Being in love is one of the greatest joys in the world. But most of us often confuse attachment with emotional connection and this can make a relationship to become toxic.
Unconditional love or unhealthy attachment?
Everyone wants to be loved. It makes us feel good about ourselves. Having someone who cares about us makes us feel valued and worthy. Unfortunately, this can result in unhealthy attachment styles that can lead to the end of even the strongest relationships. What we may perceive as a genuine and honest connection with someone we adore may simply be nothing more than an insecure attachment. Our relationships and attachment styles are shaped by our thoughts, beliefs, personalities and experiences. But it can also be influenced by our ego, poor self-esteem, need for attention, lack of self-confidence and most of all… a lack of self-love. What we believe to be unconditional love may just turn out to be our desperation for seeking attention and validation. We tend to believe that having someone to care about us makes us valuable, worthy of being. It makes us believe that we are not a sum of all those negative thoughts that years of self-criticism and self-hatred have made us believe. So we hang on to our relationships with the talons of our desperation for validation, latch on to our partners with the tentacles of broken self-esteem in the dark abyss of insecurity and fear of loneliness.
But this harms us more than it harms them. It makes us blind to our reality by confusing unhealthy attachments with true connections. As our hearts and minds can often play tricks on us and alter our perception of reality, having a little knowledge of human psychology can help identify the true emotional connections and distinguish it from toxic attachments.
Attachment is not as same as love
You should know that already. Right? Yet we blind ourselves and take a leap of faith when it comes to relationships. Even though we may have a protruding doubt in the back of our minds, we mistake insecure attachments as pure emotional connections. So we give everything we have to our relationship to make sure it works, it lasts, it keeps making us feel the way we want it to. But that’s not love. Love is free. It’s relieving. It’s not a burden or a duty or responsibility. You don’t need to constantly worry about your partner leaving you if you do something wrong. You don’t need to jump through hoops. Love is simple. It pulls you towards itself. You don’t run towards it secretly praying all the way that you don’t fall down and miss your shot. Love strikes you when you least expect it and you can’t fight it. It consumes you and makes you feel happy like you’ve never experienced before.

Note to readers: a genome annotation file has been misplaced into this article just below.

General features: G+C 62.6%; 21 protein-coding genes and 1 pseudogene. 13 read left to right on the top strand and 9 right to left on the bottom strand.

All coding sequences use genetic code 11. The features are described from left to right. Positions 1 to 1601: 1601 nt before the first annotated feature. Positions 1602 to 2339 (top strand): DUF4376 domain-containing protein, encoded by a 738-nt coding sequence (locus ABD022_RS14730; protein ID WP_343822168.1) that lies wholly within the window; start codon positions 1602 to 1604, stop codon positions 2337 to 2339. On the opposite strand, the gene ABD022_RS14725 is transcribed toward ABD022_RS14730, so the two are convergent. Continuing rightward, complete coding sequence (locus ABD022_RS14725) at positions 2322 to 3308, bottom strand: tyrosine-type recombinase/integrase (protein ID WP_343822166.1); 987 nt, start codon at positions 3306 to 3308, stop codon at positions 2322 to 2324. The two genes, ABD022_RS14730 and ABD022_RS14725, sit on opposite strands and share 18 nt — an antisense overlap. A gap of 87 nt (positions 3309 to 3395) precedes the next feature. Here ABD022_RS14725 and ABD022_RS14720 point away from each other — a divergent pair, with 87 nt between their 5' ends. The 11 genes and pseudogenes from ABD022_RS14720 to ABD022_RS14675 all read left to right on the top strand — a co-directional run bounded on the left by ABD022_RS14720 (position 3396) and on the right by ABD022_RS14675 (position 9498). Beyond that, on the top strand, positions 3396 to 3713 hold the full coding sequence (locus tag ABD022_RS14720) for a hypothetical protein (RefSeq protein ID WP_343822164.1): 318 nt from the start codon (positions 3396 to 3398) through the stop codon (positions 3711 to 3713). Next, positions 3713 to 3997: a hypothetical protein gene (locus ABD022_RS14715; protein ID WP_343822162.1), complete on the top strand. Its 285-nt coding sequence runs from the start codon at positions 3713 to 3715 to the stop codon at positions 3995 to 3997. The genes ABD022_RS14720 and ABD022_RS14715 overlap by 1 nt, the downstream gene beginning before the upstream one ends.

However, an unhealthy attachment makes you feel stressed, anxious and depressed. Attachment feels heavy, like an inescapable responsibility. It is born of desperation and helplessness. It thrives in the belief that you are not worthy nor you are enough by yourself. It makes you feel stuck in the dark abyss and makes you feel that you need someone to rescue you. To make you feel whole again. To make you happy. Attachment comes with a clause. Emotional connection is free from any expectations. Attachment makes you want someone because they have something to offer you in return – value, affection, care, attention, validation, happiness, support, motivation… whatever. True connection offers you no such promise yet you want to be with that person simply because. You love them because you do. There is no fear of loneliness or loss, no insecurity, no expectations, no anxiety. It is natural and nurturing. Insecure attachment is forced. It comes with a sense of ownership. It makes us “want” the relationship more for our own happiness, than for the other person. Genuine connection is a mutual feeling of respect, compassion and partnership.
How attachment develops
According to the attachment theory by British psychologist John Bowlby, connections and romantic relationships in adulthood are often influenced by attachment styles in our childhood. Research shows that adult attachment is closely associated with parent-child attachments. In essence, our relationship with our parents during our childhood and adolescence can and do impact how we relate to others and perceive romance as adults. Author Kendra Cherry explains that “When children are frightened, they will seek proximity from their primary caregiver in order to receive both comfort and care.” However, this behavior pattern can persist into adulthood, leading to toxic attachment styles. Although not all attachment patterns are unhealthy, children with insecure attachment can have poor self-esteem, inability to express or regulate emotions, experience anxiety & depression and have toxic romantic relationships.
Studies have found that individuals with insecure attachment can develop trust issues and jealousy in adult romantic relationships, leading to partner abuse. “While attachment styles displayed in adulthood are not necessarily the same as those seen in infancy, early attachments can have a serious impact on later relationships,” adds Kendra.